Dear Dr. Komaroff: I have a friend with epilepsy. Can you explain what happens in her brain?
Dear Reader: Epilepsy causes repeated seizures. These seizures are caused by sudden, brief changes in the brain’s electrical activity. Our brains have hundreds of billions of cells. The ones that do the work – the ones that help us to think, remember, see, hear, smell, feel and cause us to move – talk to each other through electrical and chemical signals.
What happens in the brain when someone has a seizure is an electrical firestorm. Brain cells fire uncontrollably at up to four times their normal rate.
The kind of seizure that you most often see – on television or in movies – is a generalized, grand mal seizure. It’s very dramatic: A person loses consciousness, falls to the ground and temporarily stops breathing. All body muscles tense up at once for a few seconds; the head and shoulders bend backward. Then, just as suddenly, the arms and legs start jerking and sometimes the face starts twitching. After a few minutes, the person wakes up. However, he or she can be confused and “out of it” for several hours thereafter.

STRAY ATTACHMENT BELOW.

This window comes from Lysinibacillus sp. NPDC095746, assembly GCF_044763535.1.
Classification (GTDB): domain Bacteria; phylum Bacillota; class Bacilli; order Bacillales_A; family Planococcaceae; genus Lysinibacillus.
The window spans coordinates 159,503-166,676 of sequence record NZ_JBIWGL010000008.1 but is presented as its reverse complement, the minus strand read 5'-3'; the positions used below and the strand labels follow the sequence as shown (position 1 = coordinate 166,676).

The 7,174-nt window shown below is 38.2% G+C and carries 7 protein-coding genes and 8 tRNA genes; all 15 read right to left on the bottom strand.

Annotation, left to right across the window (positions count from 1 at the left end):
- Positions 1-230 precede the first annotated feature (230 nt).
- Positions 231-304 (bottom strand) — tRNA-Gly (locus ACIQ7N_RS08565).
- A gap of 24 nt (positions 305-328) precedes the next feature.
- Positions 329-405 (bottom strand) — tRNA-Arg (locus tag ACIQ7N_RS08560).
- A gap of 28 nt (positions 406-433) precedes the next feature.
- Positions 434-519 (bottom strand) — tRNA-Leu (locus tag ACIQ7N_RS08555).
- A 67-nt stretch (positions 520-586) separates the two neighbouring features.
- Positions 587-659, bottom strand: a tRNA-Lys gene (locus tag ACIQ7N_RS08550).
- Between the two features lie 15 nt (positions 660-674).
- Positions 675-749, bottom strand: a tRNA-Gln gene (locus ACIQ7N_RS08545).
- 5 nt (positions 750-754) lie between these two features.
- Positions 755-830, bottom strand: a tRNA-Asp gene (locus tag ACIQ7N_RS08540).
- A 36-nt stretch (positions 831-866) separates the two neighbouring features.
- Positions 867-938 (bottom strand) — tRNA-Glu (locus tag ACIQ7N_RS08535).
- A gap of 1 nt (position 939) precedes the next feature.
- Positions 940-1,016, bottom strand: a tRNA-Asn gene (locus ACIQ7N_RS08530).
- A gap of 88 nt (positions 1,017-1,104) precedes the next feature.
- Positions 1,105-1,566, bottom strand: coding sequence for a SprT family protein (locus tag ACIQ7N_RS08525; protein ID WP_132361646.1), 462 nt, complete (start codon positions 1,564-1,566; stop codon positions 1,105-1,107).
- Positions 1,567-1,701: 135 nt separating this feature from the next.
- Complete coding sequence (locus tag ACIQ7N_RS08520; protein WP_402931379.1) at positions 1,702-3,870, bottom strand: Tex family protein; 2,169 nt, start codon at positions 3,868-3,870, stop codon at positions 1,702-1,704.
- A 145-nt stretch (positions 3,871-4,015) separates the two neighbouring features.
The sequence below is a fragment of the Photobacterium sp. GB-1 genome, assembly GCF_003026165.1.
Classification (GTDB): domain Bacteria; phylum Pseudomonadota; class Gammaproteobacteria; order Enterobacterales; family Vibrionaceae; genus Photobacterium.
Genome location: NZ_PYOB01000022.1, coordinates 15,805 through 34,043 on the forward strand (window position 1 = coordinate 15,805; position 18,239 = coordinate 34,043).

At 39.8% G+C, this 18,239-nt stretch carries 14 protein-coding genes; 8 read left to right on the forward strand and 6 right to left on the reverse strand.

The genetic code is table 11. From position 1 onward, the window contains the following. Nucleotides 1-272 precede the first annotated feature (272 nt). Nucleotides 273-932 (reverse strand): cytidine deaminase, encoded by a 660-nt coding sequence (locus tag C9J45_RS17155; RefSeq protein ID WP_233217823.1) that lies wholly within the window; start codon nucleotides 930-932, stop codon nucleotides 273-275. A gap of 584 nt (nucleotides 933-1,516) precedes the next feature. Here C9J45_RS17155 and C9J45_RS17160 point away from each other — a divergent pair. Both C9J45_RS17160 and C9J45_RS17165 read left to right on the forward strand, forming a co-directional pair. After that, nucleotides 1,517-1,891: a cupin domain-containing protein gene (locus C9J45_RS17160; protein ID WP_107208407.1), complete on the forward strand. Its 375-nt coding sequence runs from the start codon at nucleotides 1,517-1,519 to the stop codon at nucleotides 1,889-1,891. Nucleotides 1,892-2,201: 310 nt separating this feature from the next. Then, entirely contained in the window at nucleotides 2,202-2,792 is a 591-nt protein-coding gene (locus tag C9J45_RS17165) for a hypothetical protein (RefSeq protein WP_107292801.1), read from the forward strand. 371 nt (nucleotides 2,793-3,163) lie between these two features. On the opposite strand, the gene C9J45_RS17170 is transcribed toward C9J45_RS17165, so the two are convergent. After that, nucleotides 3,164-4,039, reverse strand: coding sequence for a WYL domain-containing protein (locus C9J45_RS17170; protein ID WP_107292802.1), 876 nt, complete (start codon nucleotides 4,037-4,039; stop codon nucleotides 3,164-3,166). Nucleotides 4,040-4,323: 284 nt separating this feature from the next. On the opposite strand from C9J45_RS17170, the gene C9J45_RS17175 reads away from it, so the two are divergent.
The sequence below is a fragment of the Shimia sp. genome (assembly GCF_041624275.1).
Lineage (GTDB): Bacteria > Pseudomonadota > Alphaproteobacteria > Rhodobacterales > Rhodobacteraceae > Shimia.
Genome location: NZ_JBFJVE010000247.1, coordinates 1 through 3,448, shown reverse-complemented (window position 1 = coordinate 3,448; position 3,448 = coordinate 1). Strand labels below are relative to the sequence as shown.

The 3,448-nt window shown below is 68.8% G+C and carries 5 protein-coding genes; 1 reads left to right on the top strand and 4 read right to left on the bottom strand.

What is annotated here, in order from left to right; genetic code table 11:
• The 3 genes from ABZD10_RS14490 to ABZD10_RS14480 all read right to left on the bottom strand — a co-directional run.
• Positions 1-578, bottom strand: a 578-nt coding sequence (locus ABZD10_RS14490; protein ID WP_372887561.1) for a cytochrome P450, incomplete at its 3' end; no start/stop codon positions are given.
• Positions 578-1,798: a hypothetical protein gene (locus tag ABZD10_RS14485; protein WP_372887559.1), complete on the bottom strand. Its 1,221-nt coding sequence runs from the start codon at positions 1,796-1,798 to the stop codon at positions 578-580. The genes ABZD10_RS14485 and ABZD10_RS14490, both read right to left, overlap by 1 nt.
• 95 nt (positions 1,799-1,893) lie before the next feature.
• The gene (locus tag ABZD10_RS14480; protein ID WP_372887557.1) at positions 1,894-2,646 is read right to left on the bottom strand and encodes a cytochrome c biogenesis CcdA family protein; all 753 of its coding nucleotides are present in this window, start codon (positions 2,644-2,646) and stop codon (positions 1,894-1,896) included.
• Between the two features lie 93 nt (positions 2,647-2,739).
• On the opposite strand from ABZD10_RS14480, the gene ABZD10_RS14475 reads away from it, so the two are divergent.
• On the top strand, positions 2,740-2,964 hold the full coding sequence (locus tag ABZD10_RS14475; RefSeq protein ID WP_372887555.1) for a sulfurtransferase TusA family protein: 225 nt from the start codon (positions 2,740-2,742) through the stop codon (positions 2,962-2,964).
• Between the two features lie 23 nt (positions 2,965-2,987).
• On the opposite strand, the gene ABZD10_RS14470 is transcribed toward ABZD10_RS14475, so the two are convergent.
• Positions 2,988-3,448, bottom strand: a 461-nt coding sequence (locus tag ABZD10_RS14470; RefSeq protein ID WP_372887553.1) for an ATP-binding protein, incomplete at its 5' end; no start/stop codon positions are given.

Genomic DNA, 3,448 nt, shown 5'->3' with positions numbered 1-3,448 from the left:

But seizures can be more subtle. A person might just stare blankly and blink their eyes. Nothing is getting through; you can’t reach them. Or a person might suddenly have uncontrollable jerking of one side of the body and a brief loss of awareness of the world. After a seizure, a person has no memory of the episode.
For most people, seizures can be controlled with medication. If you are with your friend when she has a seizure, call the doctor. A seizure that lasts more than 20 minutes is a medical emergency.
What causes seizures in the first place? We know, for example, that brain scars, tumors or infections can cause seizures. But how they cause the electrical firestorm remains uncertain.